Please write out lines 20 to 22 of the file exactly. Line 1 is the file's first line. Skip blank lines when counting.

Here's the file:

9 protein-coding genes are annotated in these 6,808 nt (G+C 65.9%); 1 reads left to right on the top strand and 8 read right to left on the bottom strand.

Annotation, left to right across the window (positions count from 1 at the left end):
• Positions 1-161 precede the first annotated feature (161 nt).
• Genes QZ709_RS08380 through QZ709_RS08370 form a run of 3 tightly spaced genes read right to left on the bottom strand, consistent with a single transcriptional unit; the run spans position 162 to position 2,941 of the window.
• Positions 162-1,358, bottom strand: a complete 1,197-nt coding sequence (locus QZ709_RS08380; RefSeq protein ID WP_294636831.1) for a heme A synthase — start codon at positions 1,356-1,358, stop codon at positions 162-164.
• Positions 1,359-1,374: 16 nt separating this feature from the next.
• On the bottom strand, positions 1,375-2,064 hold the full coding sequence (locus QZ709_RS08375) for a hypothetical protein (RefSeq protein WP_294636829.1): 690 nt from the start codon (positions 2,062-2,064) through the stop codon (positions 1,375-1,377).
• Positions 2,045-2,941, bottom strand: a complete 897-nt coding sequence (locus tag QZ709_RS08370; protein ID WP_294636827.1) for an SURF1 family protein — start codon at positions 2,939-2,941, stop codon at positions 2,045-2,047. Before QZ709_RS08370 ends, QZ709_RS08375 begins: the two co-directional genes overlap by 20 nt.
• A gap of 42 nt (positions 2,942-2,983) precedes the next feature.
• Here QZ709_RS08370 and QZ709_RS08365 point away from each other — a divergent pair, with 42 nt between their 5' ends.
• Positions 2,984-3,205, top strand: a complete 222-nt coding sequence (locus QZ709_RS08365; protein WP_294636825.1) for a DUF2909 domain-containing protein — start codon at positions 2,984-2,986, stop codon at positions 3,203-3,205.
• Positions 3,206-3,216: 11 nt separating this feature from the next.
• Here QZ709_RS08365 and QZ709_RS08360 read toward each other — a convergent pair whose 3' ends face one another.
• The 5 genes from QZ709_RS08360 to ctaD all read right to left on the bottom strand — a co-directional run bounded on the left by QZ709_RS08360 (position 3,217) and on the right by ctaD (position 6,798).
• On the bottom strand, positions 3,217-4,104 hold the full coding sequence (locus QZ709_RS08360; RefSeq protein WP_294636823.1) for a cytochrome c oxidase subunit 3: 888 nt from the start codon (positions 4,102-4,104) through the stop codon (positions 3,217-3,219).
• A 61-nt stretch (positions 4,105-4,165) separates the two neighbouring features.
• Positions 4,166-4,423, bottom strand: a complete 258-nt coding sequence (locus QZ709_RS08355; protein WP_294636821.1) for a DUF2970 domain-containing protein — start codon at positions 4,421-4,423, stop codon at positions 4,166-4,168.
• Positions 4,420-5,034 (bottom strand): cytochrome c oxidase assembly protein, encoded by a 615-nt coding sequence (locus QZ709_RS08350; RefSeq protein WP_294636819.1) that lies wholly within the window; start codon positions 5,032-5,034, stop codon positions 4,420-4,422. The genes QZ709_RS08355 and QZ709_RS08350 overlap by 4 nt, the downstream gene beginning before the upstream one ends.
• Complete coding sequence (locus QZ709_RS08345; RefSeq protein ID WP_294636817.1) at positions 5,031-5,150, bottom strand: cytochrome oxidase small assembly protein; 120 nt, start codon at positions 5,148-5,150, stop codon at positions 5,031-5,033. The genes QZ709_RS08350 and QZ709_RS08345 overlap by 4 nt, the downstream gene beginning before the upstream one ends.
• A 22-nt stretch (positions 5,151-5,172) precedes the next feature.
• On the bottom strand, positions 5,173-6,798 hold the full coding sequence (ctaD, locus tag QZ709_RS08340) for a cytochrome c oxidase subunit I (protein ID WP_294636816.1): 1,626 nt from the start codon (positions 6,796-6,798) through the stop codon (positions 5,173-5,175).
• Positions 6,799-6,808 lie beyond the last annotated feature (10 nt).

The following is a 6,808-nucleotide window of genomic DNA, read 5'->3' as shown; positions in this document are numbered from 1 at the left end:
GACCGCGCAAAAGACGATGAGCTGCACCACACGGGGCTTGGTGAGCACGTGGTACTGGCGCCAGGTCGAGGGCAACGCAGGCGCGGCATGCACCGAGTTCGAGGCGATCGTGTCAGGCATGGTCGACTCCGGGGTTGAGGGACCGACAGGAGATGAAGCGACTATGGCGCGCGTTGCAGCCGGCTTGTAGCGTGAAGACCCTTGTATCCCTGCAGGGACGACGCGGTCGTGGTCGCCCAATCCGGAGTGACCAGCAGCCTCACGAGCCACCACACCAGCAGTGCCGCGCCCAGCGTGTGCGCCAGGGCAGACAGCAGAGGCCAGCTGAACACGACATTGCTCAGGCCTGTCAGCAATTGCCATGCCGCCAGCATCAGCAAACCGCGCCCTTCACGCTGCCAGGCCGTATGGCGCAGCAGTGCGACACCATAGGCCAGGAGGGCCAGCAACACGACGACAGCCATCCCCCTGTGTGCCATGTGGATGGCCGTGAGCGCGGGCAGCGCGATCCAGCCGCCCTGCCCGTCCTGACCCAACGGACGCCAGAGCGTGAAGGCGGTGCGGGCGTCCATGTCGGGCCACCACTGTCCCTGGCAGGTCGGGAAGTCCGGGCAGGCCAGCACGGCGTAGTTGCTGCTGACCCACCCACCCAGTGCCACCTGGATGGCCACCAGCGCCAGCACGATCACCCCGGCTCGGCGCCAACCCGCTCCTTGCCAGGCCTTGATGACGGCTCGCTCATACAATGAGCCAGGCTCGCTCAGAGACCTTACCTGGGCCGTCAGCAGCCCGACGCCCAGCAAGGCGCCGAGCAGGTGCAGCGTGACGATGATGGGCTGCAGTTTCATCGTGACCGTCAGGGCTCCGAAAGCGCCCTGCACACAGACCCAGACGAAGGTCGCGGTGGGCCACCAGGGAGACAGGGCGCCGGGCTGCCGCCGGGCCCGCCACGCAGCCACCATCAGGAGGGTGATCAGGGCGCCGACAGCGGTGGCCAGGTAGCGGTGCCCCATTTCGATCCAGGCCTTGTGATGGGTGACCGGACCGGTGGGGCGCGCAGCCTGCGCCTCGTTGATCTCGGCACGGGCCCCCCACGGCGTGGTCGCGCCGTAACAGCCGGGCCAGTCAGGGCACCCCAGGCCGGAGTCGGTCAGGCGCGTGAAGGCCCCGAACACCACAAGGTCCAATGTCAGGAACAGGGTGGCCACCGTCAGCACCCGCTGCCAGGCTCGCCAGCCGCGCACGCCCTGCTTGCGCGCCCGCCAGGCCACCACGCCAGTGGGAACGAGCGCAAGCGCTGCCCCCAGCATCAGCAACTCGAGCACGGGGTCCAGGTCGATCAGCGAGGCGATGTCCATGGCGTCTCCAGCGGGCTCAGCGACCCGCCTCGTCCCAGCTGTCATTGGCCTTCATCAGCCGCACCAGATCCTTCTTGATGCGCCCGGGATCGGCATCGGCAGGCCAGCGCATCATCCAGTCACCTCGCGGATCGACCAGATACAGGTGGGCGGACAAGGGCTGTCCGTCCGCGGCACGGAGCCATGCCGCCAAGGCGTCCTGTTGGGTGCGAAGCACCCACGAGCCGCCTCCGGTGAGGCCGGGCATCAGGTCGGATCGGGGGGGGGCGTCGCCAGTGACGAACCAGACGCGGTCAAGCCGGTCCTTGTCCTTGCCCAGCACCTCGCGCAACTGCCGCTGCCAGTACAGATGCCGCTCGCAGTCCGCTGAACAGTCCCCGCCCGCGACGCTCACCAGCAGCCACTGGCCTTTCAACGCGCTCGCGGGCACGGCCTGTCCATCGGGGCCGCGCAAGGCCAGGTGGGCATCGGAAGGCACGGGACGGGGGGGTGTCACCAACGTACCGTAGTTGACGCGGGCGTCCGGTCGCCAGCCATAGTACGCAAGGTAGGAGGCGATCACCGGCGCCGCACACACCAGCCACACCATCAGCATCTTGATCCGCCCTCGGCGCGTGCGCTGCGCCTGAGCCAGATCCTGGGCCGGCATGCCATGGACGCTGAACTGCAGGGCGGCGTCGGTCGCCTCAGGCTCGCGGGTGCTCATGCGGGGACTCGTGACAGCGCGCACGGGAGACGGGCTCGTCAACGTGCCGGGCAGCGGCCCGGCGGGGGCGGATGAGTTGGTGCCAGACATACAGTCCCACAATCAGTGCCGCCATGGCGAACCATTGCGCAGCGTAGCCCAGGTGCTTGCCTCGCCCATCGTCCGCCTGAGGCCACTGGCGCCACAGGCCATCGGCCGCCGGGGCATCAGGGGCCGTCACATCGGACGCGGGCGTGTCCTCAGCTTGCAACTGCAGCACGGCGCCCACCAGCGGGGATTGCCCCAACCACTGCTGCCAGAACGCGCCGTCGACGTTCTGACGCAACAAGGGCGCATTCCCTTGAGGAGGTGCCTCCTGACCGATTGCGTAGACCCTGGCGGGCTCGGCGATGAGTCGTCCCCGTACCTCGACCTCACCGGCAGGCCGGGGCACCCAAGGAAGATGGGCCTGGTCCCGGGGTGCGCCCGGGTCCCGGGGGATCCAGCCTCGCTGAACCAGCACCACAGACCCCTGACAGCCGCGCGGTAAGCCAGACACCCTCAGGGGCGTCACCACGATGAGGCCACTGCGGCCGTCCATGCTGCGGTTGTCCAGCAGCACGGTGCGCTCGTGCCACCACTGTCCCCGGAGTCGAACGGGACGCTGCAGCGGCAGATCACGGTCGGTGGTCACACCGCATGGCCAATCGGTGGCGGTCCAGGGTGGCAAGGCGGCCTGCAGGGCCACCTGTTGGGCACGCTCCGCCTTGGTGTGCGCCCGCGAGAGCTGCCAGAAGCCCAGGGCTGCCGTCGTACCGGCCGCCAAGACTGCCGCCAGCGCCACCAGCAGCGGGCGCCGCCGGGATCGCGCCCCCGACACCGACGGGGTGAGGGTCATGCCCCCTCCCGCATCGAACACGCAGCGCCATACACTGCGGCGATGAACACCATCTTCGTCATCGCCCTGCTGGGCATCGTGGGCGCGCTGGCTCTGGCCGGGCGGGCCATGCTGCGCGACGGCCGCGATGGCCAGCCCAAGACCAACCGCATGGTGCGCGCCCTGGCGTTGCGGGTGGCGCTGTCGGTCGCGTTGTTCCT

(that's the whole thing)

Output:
• A 22-nt stretch (positions 5,151-5,172) precedes the next feature.
• On the bottom strand, positions 5,173-6,798 hold the full coding sequence (ctaD, locus tag QZ709_RS08340) for a cytochrome c oxidase subunit I (protein ID WP_294636816.1): 1,626 nt from the start codon (positions 6,796-6,798) through the stop codon (positions 5,173-5,175).
• Positions 6,799-6,808 lie beyond the last annotated feature (10 nt).